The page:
[Spambayes] how spambayes handles image-only spams

Tim Peters tim.one at comcast.net
Tue Sep 9 13:39:06 EDT 2003

>>>> E pur si moivre, dude.  E pur si moivre.

>>> There more kinds of email users in heaven and earth than are
>>> dreamt of in your classifier, Bill.
    [Bill Yerazunis]

>>> That's one thing I _like_ about this list.  At least y'all are
>>> moderately literate.  :-)

>> Perhaps, but I actually had no idea what epursimoivre meant <wink>.

[Bill Yerazunis]
> E pur si moivre --> "Nevertheless, it _does_ move".  Apocryphally,
> what Galileo said after being tortured continuously by the Spanish
> Inquisition for four days and finally recanting his observational
> evidence that the Earth moved.

Ah!  I think memory is mixing Italian with French here.  s/moivre/muove/ and
google goes from 0 hits to thousands.  That's easy to remember because then
"e pur si muove" is an anagram of "pursue movie" <wink>.

>>> Well, on the grounds that the SpamAssassin corpus is a little
>>> less biased, I re-ran the tests against the .css files that the
>>> SA test corpus generates (using the TOE learning strategy).
>>> Accuracy on this corpus is just over 98% for crm114, and barely
>>> 70% for me-the-human.  The results for SA test corpus:
>>> Token  Spam Nonspam
>>> <p>     143     144
>>> <br>    380     289
>>> <td>     67     119
>>> <font   305     281
>>> <a      218     346
>>> So, it seems that "font" is somewhat spammy, and so is "br",
>>> but <a and <td aren't, and <p> is totally equivocal.    >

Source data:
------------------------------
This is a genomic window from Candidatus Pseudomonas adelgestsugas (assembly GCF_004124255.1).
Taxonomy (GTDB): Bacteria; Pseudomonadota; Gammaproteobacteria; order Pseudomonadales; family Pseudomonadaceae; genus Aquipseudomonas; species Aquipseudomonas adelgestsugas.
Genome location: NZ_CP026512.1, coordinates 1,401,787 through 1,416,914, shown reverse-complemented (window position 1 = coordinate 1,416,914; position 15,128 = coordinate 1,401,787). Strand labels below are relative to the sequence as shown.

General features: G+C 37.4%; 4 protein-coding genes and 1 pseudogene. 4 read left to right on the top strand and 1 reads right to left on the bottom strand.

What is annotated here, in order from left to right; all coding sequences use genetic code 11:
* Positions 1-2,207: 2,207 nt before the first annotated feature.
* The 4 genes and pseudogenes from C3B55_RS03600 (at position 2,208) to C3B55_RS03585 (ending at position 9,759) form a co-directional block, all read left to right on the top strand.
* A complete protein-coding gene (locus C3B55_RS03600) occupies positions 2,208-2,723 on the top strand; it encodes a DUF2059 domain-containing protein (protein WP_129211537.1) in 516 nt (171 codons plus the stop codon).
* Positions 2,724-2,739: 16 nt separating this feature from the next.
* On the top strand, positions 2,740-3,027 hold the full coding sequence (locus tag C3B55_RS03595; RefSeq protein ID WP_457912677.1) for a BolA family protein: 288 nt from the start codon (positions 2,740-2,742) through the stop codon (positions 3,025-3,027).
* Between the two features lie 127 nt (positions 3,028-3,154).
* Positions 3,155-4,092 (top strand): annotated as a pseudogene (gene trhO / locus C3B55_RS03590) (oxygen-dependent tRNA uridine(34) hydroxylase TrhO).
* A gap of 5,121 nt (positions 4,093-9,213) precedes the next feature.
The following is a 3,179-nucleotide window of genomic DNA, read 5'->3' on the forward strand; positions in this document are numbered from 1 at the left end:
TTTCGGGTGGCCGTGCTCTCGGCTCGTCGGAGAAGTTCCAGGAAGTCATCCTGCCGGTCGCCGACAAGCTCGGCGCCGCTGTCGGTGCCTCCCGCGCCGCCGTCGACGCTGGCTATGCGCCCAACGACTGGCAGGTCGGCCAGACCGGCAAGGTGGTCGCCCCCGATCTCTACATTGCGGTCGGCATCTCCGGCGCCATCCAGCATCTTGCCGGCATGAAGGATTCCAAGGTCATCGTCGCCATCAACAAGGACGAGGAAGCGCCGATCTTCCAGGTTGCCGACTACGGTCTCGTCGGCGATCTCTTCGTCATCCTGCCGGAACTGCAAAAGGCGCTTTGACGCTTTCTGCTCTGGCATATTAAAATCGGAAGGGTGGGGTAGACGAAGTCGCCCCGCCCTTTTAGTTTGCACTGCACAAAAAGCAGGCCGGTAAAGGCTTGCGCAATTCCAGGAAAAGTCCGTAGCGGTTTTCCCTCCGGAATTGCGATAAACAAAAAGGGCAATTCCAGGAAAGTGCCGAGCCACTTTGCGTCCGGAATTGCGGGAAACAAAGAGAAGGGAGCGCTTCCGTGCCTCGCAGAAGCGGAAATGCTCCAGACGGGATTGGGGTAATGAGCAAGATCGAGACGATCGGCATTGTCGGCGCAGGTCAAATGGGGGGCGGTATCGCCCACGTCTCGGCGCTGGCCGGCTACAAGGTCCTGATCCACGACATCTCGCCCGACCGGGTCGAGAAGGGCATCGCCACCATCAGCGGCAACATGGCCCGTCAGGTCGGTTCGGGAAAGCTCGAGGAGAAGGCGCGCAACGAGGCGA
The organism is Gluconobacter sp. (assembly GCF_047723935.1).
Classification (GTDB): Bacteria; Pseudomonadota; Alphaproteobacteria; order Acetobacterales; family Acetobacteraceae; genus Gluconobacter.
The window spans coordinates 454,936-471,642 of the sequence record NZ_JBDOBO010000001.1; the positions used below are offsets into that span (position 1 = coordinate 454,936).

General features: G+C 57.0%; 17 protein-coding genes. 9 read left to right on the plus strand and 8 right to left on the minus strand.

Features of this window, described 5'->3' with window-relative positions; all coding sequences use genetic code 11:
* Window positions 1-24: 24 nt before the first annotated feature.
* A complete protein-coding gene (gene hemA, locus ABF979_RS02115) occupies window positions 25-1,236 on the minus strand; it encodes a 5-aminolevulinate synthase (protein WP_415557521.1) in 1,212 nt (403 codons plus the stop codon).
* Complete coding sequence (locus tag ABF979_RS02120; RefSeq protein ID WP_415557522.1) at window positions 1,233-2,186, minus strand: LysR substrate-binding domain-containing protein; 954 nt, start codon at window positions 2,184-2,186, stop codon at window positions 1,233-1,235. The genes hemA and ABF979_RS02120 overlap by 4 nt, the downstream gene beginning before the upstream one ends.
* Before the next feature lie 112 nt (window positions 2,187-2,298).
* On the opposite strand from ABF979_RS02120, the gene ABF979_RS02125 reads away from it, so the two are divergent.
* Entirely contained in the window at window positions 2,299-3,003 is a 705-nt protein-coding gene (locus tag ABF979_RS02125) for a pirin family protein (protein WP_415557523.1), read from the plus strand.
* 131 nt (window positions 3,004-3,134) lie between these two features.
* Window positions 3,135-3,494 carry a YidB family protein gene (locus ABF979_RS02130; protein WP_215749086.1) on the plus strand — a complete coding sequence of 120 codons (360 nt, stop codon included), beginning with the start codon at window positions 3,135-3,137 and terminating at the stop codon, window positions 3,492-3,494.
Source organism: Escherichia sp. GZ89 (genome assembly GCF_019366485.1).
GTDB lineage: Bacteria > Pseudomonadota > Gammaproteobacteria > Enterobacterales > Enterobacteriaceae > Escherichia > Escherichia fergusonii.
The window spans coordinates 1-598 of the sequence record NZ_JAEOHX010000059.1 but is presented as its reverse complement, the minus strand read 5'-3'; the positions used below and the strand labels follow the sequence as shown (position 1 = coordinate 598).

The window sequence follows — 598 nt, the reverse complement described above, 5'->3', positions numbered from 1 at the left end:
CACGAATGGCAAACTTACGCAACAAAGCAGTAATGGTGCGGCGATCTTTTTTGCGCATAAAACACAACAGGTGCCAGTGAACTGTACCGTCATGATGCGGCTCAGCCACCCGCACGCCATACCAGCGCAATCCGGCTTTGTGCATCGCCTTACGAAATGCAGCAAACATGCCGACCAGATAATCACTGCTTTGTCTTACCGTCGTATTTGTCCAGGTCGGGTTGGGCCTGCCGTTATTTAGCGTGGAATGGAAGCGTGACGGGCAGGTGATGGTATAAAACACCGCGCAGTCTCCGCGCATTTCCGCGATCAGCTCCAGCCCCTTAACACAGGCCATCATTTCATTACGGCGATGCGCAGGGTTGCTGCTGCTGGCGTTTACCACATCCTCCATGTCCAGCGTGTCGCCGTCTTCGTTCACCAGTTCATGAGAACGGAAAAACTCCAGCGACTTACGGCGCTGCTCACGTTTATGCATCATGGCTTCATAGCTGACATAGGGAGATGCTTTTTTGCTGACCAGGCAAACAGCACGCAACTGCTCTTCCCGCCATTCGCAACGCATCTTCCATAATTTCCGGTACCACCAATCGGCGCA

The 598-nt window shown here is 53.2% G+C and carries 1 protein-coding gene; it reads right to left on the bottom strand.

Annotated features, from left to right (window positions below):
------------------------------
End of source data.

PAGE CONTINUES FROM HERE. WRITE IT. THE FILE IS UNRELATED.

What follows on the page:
>>> Does this help?  :)

>> It helps Ryan's thesis that HTML isn't uncommon in ham.  If the
>> stats had been more like
>>      Token  Spam Nonspam
>>      <p>     143      10
>>      <br>    380       5
>>      <td>     67       0
>>      <font   305       0
>>      <a      218       4
>> which is much closer to my actual ham-spam breakdown wrt HTML, I
>> believe CR114 would have had a very hard time classifying the ham
>> correctly (note that there would also be literally dozens of other
>> distinct unique-to-HTML strings in that ham too, all with high
>> spam counts and low ham counts).  *This* kind of distribution is
>> what spambayes had lots of experience with, and is what caused us
>> to throw away HTML decorations.

> Well, what happens in CRM114 is not that the HTML causes confusion, it
> does get factored in, but when you have a nearly 1:1 ratio in the
> hits, it basically doesn't make any difference to the end value.

Sure.  We keep talking past each other here, and I don't know why.
spambayes doesn't strip HTML because it's afraid of HTML, it's specifically
to avoid penalizing ham for the mere presence of HTML, for those people
(like most of the spambayes developers) who have very little (but yet some)
HTML ham.  It's not the 1::1 corpora that drove the decision, it was the
100::1 corpora (which is in fact typical of my own email).

> How well does SpamBayes do on the SpamAssassin test corpus?

I haven't tried it, and I don't recall anyone else here trying it.  It
wasn't interesting to me because spambayes was initially developed to filter
Mailman mailing lists, and later expanded to single-user classifiers.  Those
both have a kind of focus that aggregating many peoples' ham would lose, and
finding out how badly that loses would be of only idle academic interest to
me.  It's of more interest to other people here, though, so I'll let them do
the work <wink>.

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